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A covariant vector is commonly a vector whose components are written with ``downstairs" index, like $x_{\mu}$. Now, the gradient is defined as $\partial_\mu := \dfrac{\partial}{\partial x^\mu}$. As you can see the covariant vector $\partial_\mu$ is the derivative with respect to the contravariant vector $x^\mu$. the contravariant form of $\partial_\mu$ is ...


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You probably know that while the Cauchy stresses are objective, its stress rate (material derivative) is not. If $Q(t)$ is an orthogonal tensor representing a change of frame, the stress is the new frame is $$ T^* = Q T Q^T $$ However, if you take material derivatives on both sides, you have, $$ \dot{T^*} = \dot{Q} T Q^T + Q \dot{T} Q^T + Q T \dot{Q}^T ...


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Angular displacement is an example of what's generally called a pseudovector. This is a quantity that is similar to a regular vector, except for the fact that it behaves differently under improper rotations such as reflections (it gains an additional sign flip). Any quantity which is the cross-product of two polar vectors will generally be a pseudovector. ...


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It looks like the question boils down (at least in part) to the following: can a fluid have negative ABSOLUTE pressure? This question has been discussed here several times. My take is: it can (although such state is probably metastable in the best case), because the force between two molecules can be attractive. See, e.g., ...


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Let's take your last question first. Let the stress tensor at a point (x,y,z) in the fluid be given as $\sigma$. You can pick a Cartesian basis $\{ e_1, e_2, e_3 \}$ and express the components of the tensor in that basis $$ \begin{bmatrix} \sigma_{xx} & \sigma_{xy} & \sigma_{xz} \\ \sigma_{xy} & \sigma_{yy} & \sigma_{yz} \\ \sigma_{xz} & ...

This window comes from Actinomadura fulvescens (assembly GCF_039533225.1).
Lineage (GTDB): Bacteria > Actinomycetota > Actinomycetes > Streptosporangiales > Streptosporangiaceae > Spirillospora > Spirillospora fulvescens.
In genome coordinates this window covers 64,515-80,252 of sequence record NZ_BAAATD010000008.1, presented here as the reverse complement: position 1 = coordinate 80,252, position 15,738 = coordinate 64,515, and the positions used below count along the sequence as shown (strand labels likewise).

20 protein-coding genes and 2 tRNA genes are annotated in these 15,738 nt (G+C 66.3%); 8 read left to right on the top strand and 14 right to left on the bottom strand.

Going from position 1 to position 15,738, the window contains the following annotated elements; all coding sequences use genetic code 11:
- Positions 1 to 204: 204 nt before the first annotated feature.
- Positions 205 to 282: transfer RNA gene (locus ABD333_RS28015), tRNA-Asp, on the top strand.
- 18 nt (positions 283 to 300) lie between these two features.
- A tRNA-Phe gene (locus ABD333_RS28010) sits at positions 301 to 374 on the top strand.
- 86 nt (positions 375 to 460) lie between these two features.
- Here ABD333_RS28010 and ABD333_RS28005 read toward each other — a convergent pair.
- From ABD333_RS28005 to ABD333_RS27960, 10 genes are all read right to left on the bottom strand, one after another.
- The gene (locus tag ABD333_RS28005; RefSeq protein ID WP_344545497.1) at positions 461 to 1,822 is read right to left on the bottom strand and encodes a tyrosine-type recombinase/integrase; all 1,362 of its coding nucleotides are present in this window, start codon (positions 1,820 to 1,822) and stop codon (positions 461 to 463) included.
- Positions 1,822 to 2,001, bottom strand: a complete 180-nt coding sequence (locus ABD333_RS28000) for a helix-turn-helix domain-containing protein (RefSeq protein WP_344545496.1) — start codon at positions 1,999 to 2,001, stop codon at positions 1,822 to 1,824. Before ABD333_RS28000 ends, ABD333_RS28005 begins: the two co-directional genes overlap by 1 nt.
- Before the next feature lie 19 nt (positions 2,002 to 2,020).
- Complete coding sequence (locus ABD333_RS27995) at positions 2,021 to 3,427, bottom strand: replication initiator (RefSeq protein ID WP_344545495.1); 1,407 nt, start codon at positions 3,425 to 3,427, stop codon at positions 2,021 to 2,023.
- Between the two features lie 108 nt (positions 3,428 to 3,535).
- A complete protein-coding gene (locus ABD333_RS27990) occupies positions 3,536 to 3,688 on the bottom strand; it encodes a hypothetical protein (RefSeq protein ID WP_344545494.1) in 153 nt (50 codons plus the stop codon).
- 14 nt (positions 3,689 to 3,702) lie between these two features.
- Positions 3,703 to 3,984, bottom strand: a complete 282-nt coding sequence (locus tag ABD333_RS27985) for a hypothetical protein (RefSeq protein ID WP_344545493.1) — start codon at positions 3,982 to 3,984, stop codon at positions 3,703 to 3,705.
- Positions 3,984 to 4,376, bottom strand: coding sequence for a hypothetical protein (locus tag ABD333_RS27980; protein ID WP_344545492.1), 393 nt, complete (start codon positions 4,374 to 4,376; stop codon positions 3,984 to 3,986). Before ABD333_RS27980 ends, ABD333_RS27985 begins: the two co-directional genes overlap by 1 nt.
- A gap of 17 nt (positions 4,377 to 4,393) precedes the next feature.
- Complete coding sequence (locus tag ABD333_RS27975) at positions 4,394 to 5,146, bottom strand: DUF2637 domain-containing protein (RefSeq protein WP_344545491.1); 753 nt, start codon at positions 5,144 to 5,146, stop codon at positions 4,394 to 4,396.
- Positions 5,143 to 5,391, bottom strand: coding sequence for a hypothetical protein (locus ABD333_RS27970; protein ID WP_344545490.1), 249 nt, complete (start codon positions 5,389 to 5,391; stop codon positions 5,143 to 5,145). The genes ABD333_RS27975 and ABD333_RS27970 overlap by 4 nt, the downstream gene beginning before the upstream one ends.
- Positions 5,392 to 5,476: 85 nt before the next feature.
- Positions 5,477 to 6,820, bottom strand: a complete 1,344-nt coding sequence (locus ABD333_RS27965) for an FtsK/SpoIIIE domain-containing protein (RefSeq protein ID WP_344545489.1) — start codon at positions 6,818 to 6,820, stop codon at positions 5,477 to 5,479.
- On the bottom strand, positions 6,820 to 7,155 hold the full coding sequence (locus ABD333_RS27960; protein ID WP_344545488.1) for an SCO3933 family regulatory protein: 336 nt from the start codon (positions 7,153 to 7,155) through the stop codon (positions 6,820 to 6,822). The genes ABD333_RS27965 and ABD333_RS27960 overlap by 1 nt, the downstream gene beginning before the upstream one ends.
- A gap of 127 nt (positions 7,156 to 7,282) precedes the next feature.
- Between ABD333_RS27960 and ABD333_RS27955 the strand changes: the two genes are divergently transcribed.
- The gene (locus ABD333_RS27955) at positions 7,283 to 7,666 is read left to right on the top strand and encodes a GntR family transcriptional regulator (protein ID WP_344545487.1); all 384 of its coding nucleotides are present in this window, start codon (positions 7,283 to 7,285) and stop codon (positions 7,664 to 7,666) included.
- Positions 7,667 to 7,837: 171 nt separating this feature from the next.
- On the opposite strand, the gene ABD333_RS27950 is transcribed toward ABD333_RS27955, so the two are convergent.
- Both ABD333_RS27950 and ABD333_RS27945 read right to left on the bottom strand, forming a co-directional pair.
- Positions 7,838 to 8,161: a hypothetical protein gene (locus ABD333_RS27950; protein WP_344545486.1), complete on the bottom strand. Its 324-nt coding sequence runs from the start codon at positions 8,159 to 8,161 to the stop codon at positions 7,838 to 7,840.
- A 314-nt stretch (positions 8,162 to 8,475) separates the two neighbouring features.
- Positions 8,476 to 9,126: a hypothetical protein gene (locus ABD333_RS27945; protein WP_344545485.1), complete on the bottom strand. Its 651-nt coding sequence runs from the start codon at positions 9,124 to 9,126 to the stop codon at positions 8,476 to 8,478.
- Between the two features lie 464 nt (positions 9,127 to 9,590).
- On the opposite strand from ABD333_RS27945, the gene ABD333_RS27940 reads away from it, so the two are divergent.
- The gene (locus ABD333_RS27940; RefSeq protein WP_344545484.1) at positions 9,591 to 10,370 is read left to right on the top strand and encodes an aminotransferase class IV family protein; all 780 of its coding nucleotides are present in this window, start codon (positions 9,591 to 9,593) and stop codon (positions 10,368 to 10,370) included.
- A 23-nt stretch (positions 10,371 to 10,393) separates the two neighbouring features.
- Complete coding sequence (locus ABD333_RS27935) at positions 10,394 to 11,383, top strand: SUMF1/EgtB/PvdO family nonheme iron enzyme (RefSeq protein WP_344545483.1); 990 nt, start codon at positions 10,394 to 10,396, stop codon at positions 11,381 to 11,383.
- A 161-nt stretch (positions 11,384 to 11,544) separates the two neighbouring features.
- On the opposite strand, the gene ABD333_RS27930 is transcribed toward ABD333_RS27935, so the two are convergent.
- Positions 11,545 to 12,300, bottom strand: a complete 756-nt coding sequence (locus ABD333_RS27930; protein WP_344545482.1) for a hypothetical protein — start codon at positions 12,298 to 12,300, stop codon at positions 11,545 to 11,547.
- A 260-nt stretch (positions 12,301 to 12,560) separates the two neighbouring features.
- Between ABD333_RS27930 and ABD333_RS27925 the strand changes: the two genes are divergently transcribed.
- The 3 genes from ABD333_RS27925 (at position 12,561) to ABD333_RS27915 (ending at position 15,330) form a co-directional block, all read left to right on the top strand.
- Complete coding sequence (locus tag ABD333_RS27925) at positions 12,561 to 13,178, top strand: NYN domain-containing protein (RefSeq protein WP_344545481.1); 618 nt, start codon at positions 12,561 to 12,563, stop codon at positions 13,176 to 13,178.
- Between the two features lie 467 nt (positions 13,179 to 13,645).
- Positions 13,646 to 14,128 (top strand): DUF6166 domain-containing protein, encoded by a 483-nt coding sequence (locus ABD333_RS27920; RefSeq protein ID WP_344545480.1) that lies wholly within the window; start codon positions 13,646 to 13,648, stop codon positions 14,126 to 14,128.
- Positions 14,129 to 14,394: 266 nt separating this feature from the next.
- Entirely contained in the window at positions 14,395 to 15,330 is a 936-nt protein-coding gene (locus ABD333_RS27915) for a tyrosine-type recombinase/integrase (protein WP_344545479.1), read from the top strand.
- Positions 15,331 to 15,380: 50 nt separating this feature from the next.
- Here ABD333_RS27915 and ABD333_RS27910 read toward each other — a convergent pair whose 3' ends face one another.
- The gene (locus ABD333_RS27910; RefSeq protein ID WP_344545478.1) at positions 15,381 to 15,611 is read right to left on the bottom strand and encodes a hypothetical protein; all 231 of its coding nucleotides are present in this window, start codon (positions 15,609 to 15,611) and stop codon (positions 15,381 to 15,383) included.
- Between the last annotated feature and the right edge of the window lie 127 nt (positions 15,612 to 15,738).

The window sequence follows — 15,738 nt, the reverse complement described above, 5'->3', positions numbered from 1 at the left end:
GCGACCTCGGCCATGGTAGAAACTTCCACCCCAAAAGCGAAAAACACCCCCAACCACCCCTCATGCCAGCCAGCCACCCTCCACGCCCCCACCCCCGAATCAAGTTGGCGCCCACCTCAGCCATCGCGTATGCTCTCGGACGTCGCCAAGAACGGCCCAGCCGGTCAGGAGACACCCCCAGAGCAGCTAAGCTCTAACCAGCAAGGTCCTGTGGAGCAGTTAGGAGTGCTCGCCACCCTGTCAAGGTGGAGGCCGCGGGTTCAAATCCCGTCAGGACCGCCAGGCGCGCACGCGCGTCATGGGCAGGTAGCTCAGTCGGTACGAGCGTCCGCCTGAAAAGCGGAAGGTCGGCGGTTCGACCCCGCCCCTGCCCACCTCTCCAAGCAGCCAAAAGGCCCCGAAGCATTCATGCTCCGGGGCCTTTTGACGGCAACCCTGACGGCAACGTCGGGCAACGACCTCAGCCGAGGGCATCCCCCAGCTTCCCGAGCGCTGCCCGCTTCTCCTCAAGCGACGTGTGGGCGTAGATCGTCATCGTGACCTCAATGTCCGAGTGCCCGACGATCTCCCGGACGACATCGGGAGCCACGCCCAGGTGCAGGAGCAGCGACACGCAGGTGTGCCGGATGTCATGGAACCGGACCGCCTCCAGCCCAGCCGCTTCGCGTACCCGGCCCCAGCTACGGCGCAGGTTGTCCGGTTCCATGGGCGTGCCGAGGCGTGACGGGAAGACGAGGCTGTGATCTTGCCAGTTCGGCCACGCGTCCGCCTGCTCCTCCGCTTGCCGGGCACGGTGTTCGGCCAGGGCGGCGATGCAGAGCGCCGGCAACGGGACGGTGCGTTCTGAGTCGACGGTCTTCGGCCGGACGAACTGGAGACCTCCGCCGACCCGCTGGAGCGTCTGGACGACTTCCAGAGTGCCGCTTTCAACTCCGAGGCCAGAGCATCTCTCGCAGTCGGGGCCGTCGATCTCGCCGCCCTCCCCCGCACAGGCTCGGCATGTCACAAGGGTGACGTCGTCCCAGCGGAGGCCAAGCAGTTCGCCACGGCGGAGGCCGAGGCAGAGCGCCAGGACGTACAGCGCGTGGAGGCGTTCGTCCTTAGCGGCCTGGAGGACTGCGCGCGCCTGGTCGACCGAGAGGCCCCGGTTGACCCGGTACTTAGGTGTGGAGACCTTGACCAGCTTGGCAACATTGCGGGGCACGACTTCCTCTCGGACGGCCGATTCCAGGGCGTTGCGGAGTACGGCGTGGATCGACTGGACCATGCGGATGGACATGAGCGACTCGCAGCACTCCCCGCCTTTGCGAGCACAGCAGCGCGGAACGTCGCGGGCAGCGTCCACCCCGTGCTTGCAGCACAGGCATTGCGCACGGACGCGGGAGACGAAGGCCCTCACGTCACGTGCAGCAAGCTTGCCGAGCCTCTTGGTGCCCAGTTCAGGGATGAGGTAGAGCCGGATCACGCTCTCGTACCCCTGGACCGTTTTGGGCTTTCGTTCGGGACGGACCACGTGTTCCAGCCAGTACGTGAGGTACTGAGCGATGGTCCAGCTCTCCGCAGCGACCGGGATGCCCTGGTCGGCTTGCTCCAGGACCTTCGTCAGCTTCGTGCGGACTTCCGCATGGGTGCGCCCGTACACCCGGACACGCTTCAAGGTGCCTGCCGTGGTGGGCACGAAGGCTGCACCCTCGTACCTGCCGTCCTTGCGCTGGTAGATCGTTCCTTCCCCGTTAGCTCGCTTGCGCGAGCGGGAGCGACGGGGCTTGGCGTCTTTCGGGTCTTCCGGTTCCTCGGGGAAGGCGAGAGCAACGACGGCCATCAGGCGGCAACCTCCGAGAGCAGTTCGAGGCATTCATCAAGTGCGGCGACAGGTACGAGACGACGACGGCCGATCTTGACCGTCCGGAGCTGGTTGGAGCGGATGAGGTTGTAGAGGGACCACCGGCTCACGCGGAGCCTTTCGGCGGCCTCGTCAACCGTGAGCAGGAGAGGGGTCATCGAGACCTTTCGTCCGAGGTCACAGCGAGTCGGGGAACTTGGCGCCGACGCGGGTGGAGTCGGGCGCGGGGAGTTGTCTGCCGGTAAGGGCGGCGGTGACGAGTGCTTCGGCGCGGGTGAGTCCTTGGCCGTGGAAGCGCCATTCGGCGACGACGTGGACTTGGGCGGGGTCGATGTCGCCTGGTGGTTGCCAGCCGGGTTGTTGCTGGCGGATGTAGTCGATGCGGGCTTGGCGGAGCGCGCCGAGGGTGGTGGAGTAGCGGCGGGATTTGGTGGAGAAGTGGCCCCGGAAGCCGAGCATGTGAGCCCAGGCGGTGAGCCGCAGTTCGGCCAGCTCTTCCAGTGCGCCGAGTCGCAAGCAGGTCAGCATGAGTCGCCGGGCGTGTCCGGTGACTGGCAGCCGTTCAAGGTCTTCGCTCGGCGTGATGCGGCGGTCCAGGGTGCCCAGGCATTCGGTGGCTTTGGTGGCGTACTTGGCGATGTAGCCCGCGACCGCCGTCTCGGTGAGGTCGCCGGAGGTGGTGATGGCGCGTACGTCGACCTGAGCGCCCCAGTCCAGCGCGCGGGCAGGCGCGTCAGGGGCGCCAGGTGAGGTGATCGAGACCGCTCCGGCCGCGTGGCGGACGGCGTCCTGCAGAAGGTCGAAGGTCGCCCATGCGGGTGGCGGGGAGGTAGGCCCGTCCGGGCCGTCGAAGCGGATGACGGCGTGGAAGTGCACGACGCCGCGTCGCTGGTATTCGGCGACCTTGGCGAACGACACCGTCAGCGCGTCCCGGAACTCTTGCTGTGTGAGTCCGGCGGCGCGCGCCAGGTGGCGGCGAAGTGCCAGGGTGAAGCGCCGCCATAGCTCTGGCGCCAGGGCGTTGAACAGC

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Comment to the question (v2): Apart from the issue of various overall sign conventions found in the literature, note that: On one hand, there is the Levi-Civita symbol with upper (lower) indices, whose entries are only $0$s and $\pm 1$s; it is a contravariant (covariant) pseudotensor density, respectively. On the other hand, there is the Levi-Civita ...


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I just wanted to comment on what I think the question from Zee's book is getting at. I don't think that this question from Zee is a particularly good question, and I think ACuriousMind's answer is excellent and gets at the real points that you should be trying to learn. So this is being written purely for the sake of trying to clarify Zee's book, rather than ...


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Tensors in abstract mathematics are just functions with linear arguments. In abstract index notation, the placement of indices--up vs. down--tells you whether that particular argument should be a vector or covector. For example: $$T^{\mu \nu} \equiv T(\text{covector}, \text{covector})$$ Since both the indices are up, it means both the first and second ...


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Regarding what you quoted: a vector is represented by the sum of a set of basis vectors times the vector components. If the components transform according to $L$, then the bases will transform according to $L^{-1}$, which means that when you multiply the bases with the components (to make the vector), you will get the same result every time (since $L\cdot ...


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Let's do this systematically: (I must admit that the part of your question with "prove that $p'$ is not a vector if $p$ is" did not really make sense to me, so I decided to show you how vectors in GR are really defined and how transformations really work. Feel free to tell me to mind my own business if this is not what you are looking for ;) ) Let ...